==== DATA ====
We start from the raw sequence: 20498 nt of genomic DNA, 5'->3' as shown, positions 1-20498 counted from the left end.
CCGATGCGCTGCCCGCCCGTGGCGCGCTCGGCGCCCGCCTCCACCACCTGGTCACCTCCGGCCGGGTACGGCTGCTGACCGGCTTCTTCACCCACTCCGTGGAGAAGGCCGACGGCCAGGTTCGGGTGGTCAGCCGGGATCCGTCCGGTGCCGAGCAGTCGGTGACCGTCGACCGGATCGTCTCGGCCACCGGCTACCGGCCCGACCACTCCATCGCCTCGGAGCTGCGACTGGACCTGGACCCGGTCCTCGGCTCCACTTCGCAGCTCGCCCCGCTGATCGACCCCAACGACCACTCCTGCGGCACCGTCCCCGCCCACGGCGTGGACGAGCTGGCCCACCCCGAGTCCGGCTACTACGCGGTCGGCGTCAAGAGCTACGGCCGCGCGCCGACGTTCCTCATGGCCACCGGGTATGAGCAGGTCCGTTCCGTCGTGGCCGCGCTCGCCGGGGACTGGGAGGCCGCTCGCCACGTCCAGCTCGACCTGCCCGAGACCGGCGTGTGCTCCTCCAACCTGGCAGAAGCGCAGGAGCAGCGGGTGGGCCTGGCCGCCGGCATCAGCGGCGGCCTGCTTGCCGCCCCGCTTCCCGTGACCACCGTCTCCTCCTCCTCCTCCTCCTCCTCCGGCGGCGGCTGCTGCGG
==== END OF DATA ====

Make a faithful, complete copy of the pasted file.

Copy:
We start from the raw sequence: 20498 nt of genomic DNA, 5'->3' as shown, positions 1-20498 counted from the left end.
CCGATGCGCTGCCCGCCCGTGGCGCGCTCGGCGCCCGCCTCCACCACCTGGTCACCTCCGGCCGGGTACGGCTGCTGACCGGCTTCTTCACCCACTCCGTGGAGAAGGCCGACGGCCAGGTTCGGGTGGTCAGCCGGGATCCGTCCGGTGCCGAGCAGTCGGTGACCGTCGACCGGATCGTCTCGGCCACCGGCTACCGGCCCGACCACTCCATCGCCTCGGAGCTGCGACTGGACCTGGACCCGGTCCTCGGCTCCACTTCGCAGCTCGCCCCGCTGATCGACCCCAACGACCACTCCTGCGGCACCGTCCCCGCCCACGGCGTGGACGAGCTGGCCCACCCCGAGTCCGGCTACTACGCGGTCGGCGTCAAGAGCTACGGCCGCGCGCCGACGTTCCTCATGGCCACCGGGTATGAGCAGGTCCGTTCCGTCGTGGCCGCGCTCGCCGGGGACTGGGAGGCCGCTCGCCACGTCCAGCTCGACCTGCCCGAGACCGGCGTGTGCTCCTCCAACCTGGCAGAAGCGCAGGAGCAGCGGGTGGGCCTGGCCGCCGGCATCAGCGGCGGCCTGCTTGCCGCCCCGCTTCCCGTGACCACCGTCTCCTCCTCCTCCTCCTCCTCCTCCGGCGGCGGCTGCTGCGG